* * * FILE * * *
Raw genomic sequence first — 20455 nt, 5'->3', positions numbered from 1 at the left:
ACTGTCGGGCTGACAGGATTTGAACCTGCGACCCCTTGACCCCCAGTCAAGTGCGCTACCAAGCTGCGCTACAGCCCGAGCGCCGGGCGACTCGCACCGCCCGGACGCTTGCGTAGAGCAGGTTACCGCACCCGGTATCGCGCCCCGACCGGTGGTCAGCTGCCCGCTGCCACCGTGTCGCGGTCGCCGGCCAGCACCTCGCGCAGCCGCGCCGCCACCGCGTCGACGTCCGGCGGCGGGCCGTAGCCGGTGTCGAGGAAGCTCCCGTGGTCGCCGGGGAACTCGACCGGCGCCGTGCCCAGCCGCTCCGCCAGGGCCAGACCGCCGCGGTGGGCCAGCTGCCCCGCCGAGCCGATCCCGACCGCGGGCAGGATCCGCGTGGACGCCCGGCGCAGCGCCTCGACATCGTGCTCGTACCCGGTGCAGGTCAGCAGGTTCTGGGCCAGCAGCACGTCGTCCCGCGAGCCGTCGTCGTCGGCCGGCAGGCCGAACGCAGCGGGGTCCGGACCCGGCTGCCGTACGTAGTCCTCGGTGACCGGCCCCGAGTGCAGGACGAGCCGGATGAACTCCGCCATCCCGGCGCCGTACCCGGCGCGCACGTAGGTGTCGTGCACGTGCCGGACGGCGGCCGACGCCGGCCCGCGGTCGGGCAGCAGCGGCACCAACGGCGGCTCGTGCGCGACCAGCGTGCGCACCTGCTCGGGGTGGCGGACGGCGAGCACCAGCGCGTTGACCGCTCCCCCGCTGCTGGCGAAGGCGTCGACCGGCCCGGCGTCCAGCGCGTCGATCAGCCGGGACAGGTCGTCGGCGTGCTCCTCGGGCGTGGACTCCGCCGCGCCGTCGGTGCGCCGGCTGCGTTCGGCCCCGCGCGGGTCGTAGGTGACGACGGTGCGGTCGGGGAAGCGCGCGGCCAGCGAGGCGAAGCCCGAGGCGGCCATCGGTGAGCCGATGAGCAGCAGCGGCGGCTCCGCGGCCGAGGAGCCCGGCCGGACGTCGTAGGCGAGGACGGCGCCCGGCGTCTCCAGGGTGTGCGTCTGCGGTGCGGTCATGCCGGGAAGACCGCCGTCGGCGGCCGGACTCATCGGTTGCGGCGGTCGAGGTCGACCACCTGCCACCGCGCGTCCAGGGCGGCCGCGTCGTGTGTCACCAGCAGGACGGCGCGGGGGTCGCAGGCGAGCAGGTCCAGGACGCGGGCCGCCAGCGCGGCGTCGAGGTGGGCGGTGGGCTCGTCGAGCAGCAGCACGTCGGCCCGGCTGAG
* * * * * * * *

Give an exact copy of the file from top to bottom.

Raw genomic sequence first — 20455 nt, 5'->3', positions numbered from 1 at the left:
ACTGTCGGGCTGACAGGATTTGAACCTGCGACCCCTTGACCCCCAGTCAAGTGCGCTACCAAGCTGCGCTACAGCCCGAGCGCCGGGCGACTCGCACCGCCCGGACGCTTGCGTAGAGCAGGTTACCGCACCCGGTATCGCGCCCCGACCGGTGGTCAGCTGCCCGCTGCCACCGTGTCGCGGTCGCCGGCCAGCACCTCGCGCAGCCGCGCCGCCACCGCGTCGACGTCCGGCGGCGGGCCGTAGCCGGTGTCGAGGAAGCTCCCGTGGTCGCCGGGGAACTCGACCGGCGCCGTGCCCAGCCGCTCCGCCAGGGCCAGACCGCCGCGGTGGGCCAGCTGCCCCGCCGAGCCGATCCCGACCGCGGGCAGGATCCGCGTGGACGCCCGGCGCAGCGCCTCGACATCGTGCTCGTACCCGGTGCAGGTCAGCAGGTTCTGGGCCAGCAGCACGTCGTCCCGCGAGCCGTCGTCGTCGGCCGGCAGGCCGAACGCAGCGGGGTCCGGACCCGGCTGCCGTACGTAGTCCTCGGTGACCGGCCCCGAGTGCAGGACGAGCCGGATGAACTCCGCCATCCCGGCGCCGTACCCGGCGCGCACGTAGGTGTCGTGCACGTGCCGGACGGCGGCCGACGCCGGCCCGCGGTCGGGCAGCAGCGGCACCAACGGCGGCTCGTGCGCGACCAGCGTGCGCACCTGCTCGGGGTGGCGGACGGCGAGCACCAGCGCGTTGACCGCTCCCCCGCTGCTGGCGAAGGCGTCGACCGGCCCGGCGTCCAGCGCGTCGATCAGCCGGGACAGGTCGTCGGCGTGCTCCTCGGGCGTGGACTCCGCCGCGCCGTCGGTGCGCCGGCTGCGTTCGGCCCCGCGCGGGTCGTAGGTGACGACGGTGCGGTCGGGGAAGCGCGCGGCCAGCGAGGCGAAGCCCGAGGCGGCCATCGGTGAGCCGATGAGCAGCAGCGGCGGCTCCGCGGCCGAGGAGCCCGGCCGGACGTCGTAGGCGAGGACGGCGCCCGGCGTCTCCAGGGTGTGCGTCTGCGGTGCGGTCATGCCGGGAAGACCGCCGTCGGCGGCCGGACTCATCGGTTGCGGCGGTCGAGGTCGACCACCTGCCACCGCGCGTCCAGGGCGGCCGCGTCGTGTGTCACCAGCAGGACGGCGCGGGGGTCGCAGGCGAGCAGGTCCAGGACGCGGGCCGCCAGCGCGGCGTCGAGGTGGGCGGTGGGCTCGTCGAGCAGCAGCACGTCGGCCCGGCTGAG